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All-purpose section for discussions that donít clearly belong in any of the other categories.


First Characters

   
She was an Elven Rogue/Assassin that started with 3rd edition DnD and then changed over to 3.5 when it came out.

That campaign started out at level 3 and went all the way to level 45. We killed the Tarrasque, elder evils, and eventually The God of Magic himself, Boccob. I still remember the 18 hour session it took to kill Boccob and it was just AWESOME.

I still use that character as an NPC today.

My first character was a human rogue in 3.5. She was obsessed with shiny things and would do almost anything to get her shinies. This was when I gamed with a real life group. I always ended up late to the sessions because I had class that ended when they started. So I'd come in usually just as they were working on the last bad guy, sneak attack the bastard, and then make off with the treasure to have first pick of anything shiny or gem-like.

The DM usually would say something like this, "And then the rogue appears behind him, you see the (insert bad guy) go down and the rogue disappear. Oh and all the loot happened to disappear too."

Good times, I miss her, she did some crazy stuff. Like kill a dragon whilst falling from a mountain in mid-air. Air swimming sneak attacks are awesome. The DM was also pretty cool about letting me do anything I could think of.

Sadly I don't remember which character came first. It was one of two.

I got involved with a Shadowrun 3rd ed game along with a D&D 2nd ed game around the same time in highschool. (Within a few days of one another).

In the shaow run game I playing an Elven Cybered up Face. Though in some ways he functioned better as a street samurai. Knew everyone in the prostituition and porn industry, despite never being able to find out anything through his contacts.

I was playing essentially a Theif that ran around with a red wagon, Kama's that had fishing line attached to them and running to his belt through his sleeves. He killed his evil aligned party member that was 4 levels higher then him.

Being the paranoid Theif he was, he went to sleep in a tree. Woke up having the fighter trying to pull him down with a grappling hook. The theif snuck down another tree and backstabbed the fighter with both Kamas, with two crits. It was an amusing day.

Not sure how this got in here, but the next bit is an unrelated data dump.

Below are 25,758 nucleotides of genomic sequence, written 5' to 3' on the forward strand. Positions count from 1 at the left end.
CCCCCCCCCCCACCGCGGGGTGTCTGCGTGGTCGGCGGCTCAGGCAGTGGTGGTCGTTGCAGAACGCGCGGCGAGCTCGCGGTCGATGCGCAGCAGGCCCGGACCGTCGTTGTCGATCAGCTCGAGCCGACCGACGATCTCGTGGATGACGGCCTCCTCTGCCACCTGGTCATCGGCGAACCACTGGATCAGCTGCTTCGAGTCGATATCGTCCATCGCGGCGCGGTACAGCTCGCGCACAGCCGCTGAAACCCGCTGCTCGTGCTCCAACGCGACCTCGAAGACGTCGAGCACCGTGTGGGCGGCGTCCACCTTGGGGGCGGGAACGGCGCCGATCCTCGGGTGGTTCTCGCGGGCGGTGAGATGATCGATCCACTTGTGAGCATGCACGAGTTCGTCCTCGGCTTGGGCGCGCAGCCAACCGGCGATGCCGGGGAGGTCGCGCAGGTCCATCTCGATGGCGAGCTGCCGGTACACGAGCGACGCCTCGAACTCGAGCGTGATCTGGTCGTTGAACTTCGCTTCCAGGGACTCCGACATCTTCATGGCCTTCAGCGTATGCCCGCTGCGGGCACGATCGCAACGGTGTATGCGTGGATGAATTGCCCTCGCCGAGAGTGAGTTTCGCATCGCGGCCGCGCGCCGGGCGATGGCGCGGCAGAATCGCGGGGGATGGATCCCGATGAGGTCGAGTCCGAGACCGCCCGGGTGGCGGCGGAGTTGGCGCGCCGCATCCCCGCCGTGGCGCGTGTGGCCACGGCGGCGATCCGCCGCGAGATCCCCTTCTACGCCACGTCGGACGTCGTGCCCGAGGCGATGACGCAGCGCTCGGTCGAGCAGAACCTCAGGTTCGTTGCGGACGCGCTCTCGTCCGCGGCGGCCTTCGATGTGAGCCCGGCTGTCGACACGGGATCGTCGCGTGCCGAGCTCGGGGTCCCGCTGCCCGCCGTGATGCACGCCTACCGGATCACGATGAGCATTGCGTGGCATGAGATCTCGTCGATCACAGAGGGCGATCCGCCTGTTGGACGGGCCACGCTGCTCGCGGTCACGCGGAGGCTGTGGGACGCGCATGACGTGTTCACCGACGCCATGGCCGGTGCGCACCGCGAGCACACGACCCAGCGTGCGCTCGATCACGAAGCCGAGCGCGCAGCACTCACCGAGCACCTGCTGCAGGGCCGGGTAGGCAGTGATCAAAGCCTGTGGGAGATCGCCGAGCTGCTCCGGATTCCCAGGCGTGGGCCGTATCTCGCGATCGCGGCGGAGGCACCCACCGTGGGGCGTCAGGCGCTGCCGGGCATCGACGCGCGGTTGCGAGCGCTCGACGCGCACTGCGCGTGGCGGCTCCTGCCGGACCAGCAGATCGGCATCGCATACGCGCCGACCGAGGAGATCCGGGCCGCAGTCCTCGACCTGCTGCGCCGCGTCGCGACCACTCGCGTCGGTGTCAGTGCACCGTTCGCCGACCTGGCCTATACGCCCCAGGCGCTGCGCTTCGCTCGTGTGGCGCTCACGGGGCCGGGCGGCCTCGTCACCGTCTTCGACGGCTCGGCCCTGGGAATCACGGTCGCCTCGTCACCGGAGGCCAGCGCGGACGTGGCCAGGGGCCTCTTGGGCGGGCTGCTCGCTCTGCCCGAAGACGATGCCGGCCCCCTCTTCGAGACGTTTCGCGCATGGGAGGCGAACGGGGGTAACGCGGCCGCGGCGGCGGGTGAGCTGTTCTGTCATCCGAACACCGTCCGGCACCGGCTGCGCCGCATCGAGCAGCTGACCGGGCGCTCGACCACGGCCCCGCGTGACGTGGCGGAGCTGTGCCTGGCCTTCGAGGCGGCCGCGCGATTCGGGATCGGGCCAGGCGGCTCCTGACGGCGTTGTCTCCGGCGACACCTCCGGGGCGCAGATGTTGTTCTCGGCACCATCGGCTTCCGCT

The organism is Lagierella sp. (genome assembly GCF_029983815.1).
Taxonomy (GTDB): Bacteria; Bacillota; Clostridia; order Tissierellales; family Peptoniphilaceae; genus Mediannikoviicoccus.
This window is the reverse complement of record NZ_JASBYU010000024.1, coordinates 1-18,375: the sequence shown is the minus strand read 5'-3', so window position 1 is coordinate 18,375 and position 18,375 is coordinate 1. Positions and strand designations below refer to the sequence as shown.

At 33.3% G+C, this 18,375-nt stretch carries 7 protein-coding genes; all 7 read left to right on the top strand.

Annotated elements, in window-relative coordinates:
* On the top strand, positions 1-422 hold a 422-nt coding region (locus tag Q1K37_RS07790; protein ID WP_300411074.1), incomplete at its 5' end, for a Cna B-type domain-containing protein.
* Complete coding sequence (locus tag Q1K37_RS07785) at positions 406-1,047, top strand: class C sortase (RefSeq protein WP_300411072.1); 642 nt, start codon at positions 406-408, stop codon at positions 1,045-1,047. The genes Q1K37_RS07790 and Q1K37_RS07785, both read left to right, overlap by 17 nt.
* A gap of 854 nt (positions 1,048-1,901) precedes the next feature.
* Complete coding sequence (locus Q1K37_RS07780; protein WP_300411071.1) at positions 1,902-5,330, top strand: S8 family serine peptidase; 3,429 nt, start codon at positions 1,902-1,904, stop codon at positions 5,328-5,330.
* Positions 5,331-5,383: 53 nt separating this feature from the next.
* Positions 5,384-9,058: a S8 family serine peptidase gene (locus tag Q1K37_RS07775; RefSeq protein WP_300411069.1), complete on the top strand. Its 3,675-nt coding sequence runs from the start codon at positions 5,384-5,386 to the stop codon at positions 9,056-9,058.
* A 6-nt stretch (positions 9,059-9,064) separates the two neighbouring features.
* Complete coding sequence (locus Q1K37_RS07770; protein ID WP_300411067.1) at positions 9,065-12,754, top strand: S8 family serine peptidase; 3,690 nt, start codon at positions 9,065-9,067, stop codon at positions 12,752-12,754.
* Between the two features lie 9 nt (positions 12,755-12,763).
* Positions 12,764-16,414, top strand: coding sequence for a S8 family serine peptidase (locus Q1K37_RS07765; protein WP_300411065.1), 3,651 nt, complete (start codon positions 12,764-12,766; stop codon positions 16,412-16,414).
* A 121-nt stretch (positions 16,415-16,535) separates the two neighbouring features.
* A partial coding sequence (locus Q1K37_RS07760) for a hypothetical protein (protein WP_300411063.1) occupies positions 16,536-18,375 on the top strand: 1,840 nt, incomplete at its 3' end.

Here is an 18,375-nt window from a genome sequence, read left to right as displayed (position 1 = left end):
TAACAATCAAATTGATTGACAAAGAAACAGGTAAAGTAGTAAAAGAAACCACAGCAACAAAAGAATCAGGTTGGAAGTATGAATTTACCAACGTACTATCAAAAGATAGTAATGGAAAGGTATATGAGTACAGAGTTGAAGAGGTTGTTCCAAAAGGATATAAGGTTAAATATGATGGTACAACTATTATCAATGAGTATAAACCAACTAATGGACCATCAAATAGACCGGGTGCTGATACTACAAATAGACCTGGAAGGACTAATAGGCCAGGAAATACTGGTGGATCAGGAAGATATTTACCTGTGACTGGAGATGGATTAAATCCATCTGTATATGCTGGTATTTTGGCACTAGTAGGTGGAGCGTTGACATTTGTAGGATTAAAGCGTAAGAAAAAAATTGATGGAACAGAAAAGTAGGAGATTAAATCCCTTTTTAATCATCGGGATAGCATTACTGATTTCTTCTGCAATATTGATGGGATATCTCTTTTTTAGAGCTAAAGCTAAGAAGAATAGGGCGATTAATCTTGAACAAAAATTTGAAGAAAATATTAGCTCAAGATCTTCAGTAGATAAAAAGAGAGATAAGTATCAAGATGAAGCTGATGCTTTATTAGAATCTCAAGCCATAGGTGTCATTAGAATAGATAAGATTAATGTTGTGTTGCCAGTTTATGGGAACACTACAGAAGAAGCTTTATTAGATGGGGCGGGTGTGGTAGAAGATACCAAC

First character was a Wizard of High Sorcery from Dragonlance CS. Terrifying anime-esque creature I still look back on and shudder in horror. I try to keep the darn thing nearby so I don't forget that I once was a newbie and had horrid ideas about what was "cool".

I can't believe I just outed myself on that one...

My first serious character (meaning I played from the start) was/is (I'm still playing her!) a favored soul of Lolth. I may not be so experienced with combat, but the roleplaying aspect is so fun. It's a 3.5e game. (:

My first "character" was my mother's fairie dragon familiar to her druid.I think his name was Orick, something like that. I think I was all of three at the time, but I remember stunning the adults at one point after being told what my mother's character could do, and offering a solution to the encounter.

/nostalgia

A Gnome Rogue named Katnip (D&D 3.5).

Her weapon of choice was a crossbow, and she couldn't hit the broad side of a barn, but boy could she make money. She would make more gold in one session than the rest of the party would make in a level. Very dry and sardonic, and she never volunteered information unless it was urgent. For some reason, she was almost always the one to happen across the plot-important clues, which of course all of the players (but none of their characters) would hear, and then be annoyed when she didn't automatically relay the pertinent information when we regrouped. I was already an experienced free-form forum RPer at this point, so I was pretty comfortable staying in character, but some of the people I was playing with were less experienced, and they couldn't understand why my anti-social gnome wouldn't tell there characters all about the story she overheard while pick-pocketing people in the market XD . Good times.

Coincidentally, in the game I am playing now, which has most of the same players, my character is once again the only one in the loop. (This time she was sworn to secrecy.) My fellow players are going to kill me XD .

Toreador Ghoul (oWoD) turned to prostitution (to make money to her dominor) until one Brujah embraced her for spite to her dominor.

Damn I miss oWoD!

Methin the Knave